Friday, 15 February 2019
Last year, I decided it was finally time. I’d been putting it off for years. I decided to learn to drive. As a city dweller with few qualms about cycling wherever life took me, I’d had little need for a car, but having a licence I didn’t need seemed to make a lot more sense than to potentially find myself needing a licence I didn’t have.
Six months on and, although I haven’t driven since, I’m glad I learnt – not least because the learning process was a hugely informative in terms of understanding the roads and road users from a different perspective.
Amongst other things, I was surprised by the relatively small number of cyclists I encountered whilst taking my lessons. Having been closely involved in Cycling UK’s Too Close for Comfort campaign over the past year, thinking about overtaking cyclists was at the forefront of my mind when I first got behind the wheel, but by the time I sat my test, after about 25 hours of driving, I had only overtaken cyclists on a small handful of occasions.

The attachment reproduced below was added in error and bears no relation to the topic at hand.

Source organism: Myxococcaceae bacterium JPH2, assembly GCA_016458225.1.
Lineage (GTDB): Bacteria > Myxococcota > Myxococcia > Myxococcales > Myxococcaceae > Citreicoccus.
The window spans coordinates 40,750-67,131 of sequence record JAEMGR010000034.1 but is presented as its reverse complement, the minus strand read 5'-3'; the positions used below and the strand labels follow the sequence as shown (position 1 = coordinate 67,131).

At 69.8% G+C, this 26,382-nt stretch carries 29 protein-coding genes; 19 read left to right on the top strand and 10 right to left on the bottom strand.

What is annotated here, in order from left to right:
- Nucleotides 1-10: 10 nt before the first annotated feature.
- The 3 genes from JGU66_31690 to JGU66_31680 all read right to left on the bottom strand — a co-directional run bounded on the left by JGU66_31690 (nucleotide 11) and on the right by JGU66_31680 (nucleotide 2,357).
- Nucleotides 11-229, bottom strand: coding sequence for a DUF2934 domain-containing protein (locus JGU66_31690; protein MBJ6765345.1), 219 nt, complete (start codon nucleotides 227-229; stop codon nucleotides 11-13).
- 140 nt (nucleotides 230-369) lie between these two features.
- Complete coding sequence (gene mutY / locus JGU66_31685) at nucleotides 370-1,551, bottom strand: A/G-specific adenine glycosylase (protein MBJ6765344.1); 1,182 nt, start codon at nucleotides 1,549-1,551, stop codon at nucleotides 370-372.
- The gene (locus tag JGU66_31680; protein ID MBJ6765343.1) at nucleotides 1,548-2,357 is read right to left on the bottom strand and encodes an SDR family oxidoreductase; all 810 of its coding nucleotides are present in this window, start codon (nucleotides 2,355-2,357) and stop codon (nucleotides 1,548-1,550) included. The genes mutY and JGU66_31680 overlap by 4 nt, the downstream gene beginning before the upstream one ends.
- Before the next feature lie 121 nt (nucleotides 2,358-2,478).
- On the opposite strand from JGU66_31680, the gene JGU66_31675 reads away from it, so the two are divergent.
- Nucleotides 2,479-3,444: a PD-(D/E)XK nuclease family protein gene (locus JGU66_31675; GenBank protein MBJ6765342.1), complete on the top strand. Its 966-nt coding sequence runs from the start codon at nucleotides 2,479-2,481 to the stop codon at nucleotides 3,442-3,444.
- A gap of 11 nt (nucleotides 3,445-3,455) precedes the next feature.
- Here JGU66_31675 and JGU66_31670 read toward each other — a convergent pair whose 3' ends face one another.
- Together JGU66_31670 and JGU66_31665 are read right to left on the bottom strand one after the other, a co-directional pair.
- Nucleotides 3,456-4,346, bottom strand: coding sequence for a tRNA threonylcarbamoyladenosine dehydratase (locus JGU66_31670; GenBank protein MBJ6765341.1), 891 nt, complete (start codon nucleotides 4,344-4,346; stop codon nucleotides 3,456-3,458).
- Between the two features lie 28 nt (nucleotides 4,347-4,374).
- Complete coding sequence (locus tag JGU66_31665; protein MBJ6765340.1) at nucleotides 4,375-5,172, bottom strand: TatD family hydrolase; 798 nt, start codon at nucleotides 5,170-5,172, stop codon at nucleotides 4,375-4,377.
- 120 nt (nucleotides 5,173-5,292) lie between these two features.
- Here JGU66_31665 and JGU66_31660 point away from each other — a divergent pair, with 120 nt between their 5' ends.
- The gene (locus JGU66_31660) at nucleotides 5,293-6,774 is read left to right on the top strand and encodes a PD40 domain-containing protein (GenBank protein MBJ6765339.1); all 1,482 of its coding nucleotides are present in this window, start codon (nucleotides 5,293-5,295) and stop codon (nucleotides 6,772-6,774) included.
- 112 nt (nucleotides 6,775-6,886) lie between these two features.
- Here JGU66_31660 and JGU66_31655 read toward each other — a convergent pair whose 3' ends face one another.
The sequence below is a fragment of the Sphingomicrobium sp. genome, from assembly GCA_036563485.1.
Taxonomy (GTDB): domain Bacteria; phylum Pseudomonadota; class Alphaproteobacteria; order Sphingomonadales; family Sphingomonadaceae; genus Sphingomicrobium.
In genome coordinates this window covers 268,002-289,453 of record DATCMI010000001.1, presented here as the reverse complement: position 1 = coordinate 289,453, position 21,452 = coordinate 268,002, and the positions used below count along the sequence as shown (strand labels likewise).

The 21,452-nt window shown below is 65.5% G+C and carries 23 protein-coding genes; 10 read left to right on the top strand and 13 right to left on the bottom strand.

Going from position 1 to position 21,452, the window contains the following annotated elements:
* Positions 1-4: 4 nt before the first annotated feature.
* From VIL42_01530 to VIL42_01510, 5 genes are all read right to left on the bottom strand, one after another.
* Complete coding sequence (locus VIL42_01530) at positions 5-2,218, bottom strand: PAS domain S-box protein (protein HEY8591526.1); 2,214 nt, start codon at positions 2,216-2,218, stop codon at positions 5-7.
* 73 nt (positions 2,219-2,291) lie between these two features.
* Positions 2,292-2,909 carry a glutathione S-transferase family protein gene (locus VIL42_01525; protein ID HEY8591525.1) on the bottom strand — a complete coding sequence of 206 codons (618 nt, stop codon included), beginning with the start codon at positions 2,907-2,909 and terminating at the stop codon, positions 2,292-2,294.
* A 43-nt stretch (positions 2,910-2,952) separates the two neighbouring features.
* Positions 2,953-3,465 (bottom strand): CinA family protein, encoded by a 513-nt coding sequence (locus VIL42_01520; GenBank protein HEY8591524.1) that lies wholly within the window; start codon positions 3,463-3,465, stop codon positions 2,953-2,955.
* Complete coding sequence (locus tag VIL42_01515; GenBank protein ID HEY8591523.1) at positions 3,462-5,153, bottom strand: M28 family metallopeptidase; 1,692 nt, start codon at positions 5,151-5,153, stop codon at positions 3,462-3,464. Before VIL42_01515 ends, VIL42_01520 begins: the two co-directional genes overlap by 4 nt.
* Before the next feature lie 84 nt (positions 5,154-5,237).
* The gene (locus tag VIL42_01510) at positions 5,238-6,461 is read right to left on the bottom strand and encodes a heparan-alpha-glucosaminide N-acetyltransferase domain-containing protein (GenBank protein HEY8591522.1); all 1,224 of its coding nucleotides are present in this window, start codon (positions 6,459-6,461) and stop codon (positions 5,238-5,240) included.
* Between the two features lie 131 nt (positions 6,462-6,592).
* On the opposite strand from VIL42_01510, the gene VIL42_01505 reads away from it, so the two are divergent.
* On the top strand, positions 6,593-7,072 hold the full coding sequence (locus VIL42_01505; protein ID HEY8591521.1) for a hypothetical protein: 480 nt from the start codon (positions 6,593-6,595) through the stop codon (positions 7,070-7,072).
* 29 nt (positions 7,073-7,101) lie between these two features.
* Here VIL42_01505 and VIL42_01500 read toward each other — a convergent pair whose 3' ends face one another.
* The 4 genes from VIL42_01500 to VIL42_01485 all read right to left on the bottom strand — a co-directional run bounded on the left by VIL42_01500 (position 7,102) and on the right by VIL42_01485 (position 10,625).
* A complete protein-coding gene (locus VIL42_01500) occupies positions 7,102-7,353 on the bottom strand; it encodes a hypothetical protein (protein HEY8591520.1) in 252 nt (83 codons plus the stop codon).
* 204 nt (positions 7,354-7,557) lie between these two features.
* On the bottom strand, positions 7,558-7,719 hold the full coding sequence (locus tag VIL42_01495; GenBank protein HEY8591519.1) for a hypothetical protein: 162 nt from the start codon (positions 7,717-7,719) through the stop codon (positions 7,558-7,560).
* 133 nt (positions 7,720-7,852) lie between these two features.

Of course, as someone who’s been on the receiving end of their fair share of close passes, I was careful to give as much space as possible, helped no doubt by a driving instructor who is himself an avid cyclist.
However, it struck me that, for many learners, the opportunities to practice overtaking cyclists whilst under the guidance of an instructor may be severely limited.
With 17 to 21 year olds cycling less miles on average than any other age group between 22 and 59, I realised that very few learner drivers may ever actually learn how to overtake cyclists safely. No wonder close passing is such a pervasive issue.
So, while there’s undoubtedly more to safe driving than just education, education, education, (clarity with the law and effective enforcement regimes are invaluable, for example), intervention at an early point into the learning-to-drive process could represent a significant step forward in overcoming the bane of many cyclists’ lives – close overtaking.